Rick Santorum is looking to distinguish himself from his GOP rivals, particularly Mitt Romney, on taxes:

If there’s any doubt that insurgent GOP presidential candidate Rick Santorum is gunning for the mantle of blue-collar conservative, just take a gander at his tax plan: Families with children would receive triple the current tax exemption, and companies that manufacture goods in America would not be taxed at all.

The populist proposals, which set him apart from his rivals, are key components of Santorum’s “faith, family and freedom” agenda that resonated in Iowa and which he now hopes will draw blue-collar voter support in New Hampshire.

“I believe in cutting taxes. I believe in balancing budgets. … But I also believe we as Republicans have to look at those who are not doing well in our society by just cutting taxes and balancing budgets,” Santorum said Tuesday after coming within eight votes of front-runner Mitt Romney in the Iowa caucus.

As we will see, there’s far less difference between Santorunomics and Romneynomics than the former Pennsylvania Senator has tried to create with rhetorical jabs at supply-siders. The differences fall mostly into the two categories identified above.

First, he wants a pro-natalist tax policy in the mold of economist Jacob Stein. That’s unsurprising, given Santorum’s generally Catholic approach to public policy. It appeals directly to middle-class families, which is good campaign politics — on the surface, anyway. On closer examination, there would be budgetary and political obstacles to passing this type of proposal. Moreover, it is far from clear that this tax policy would actually do anything about falling fertility rates, which are part of human development in the modern age. That development, spurred in no small part by respecting innovation and entrepreneurial drive, may decrease fertility rates, but it also yields enormous benefits for families.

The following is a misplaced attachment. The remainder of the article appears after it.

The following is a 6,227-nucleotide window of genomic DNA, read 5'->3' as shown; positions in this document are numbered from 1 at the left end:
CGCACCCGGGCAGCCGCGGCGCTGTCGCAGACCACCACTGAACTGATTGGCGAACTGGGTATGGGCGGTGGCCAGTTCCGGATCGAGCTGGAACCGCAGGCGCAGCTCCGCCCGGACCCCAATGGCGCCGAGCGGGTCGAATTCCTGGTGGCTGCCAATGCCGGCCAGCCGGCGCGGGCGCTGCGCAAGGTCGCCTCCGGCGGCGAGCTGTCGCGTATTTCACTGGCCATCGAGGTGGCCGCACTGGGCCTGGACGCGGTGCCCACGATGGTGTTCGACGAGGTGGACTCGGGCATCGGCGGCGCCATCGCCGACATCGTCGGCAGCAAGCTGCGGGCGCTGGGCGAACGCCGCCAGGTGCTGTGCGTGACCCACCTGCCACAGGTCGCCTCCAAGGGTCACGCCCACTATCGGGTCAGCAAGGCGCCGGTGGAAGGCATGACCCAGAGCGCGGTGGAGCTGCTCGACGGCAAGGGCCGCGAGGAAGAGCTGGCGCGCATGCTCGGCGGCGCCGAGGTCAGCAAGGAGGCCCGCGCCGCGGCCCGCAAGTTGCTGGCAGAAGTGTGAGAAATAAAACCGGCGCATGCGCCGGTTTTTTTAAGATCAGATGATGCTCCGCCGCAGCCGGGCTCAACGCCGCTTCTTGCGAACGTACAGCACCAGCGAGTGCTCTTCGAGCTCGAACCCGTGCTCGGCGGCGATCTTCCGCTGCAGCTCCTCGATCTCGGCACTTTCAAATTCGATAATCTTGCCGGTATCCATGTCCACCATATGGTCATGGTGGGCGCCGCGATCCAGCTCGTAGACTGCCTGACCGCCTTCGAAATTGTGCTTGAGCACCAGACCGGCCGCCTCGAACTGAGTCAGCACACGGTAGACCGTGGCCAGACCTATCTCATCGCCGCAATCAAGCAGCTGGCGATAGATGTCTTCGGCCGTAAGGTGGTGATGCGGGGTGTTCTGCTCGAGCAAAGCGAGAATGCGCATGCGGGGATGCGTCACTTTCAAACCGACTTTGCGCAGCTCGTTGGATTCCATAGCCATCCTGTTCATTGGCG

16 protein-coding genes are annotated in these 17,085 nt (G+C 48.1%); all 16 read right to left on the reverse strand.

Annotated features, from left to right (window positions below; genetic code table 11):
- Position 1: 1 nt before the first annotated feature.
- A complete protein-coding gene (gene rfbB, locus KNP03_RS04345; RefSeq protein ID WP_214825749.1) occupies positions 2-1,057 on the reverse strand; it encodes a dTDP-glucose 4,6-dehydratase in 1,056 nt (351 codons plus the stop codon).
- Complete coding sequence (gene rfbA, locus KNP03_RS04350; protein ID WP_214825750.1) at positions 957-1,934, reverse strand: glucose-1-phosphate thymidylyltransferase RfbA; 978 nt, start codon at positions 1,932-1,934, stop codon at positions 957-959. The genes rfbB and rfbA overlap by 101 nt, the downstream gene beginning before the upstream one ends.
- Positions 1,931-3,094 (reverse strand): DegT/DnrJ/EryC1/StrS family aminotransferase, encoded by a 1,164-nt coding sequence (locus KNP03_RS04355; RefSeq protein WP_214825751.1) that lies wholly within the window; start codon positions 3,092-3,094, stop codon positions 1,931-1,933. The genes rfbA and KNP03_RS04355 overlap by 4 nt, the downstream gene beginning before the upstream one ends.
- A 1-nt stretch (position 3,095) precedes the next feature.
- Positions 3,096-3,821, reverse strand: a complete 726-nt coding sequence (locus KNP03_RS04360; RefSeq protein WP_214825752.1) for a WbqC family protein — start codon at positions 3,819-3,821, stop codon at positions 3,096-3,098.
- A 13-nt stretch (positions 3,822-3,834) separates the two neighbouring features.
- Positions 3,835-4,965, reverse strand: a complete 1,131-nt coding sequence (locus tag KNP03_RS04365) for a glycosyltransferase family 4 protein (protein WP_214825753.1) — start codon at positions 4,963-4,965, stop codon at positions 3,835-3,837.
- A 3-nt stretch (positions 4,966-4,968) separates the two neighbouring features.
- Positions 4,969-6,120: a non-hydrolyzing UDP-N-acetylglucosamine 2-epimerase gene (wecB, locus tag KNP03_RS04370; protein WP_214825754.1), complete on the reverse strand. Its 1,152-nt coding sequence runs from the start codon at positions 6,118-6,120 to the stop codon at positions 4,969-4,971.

Second, Santorum supports a hugely differential corporate tax rate of 17.5 percent for all but manufacturers, who would pay zero. Again, this is unsurprising from someone campaigning as the grandson of a coal miner. Again, the surface politics are good, given the importance of working-class voters, particularly white working-class voters, to the electoral calculations of both major parties this year. However, the Tax Foundation calls it possibly the worst idea of any of the Republican candidates, for several reasons.

Indeed, the Tax Foundation gives Santorunomics a grade of “D+”. Unfortunately, Romneynomics does not grade out much better, earning a “C-” from the group. The, er, bright spot here is that either would be better than Obamanomics, which by their criteria should flunk.

This post was promoted from GreenRoom to HotAir.com.
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